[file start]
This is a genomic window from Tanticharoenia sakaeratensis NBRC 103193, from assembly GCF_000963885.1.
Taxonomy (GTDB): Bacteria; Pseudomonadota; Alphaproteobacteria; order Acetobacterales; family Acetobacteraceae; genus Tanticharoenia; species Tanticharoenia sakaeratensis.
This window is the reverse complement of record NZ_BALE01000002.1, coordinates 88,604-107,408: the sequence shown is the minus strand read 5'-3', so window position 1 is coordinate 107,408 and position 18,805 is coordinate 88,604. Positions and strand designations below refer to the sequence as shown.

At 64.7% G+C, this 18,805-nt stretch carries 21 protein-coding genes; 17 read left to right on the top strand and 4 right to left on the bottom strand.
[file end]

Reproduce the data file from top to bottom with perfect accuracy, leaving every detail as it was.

This is a genomic window from Tanticharoenia sakaeratensis NBRC 103193, from assembly GCF_000963885.1.
Taxonomy (GTDB): Bacteria; Pseudomonadota; Alphaproteobacteria; order Acetobacterales; family Acetobacteraceae; genus Tanticharoenia; species Tanticharoenia sakaeratensis.
This window is the reverse complement of record NZ_BALE01000002.1, coordinates 88,604-107,408: the sequence shown is the minus strand read 5'-3', so window position 1 is coordinate 107,408 and position 18,805 is coordinate 88,604. Positions and strand designations below refer to the sequence as shown.

At 64.7% G+C, this 18,805-nt stretch carries 21 protein-coding genes; 17 read left to right on the top strand and 4 right to left on the bottom strand.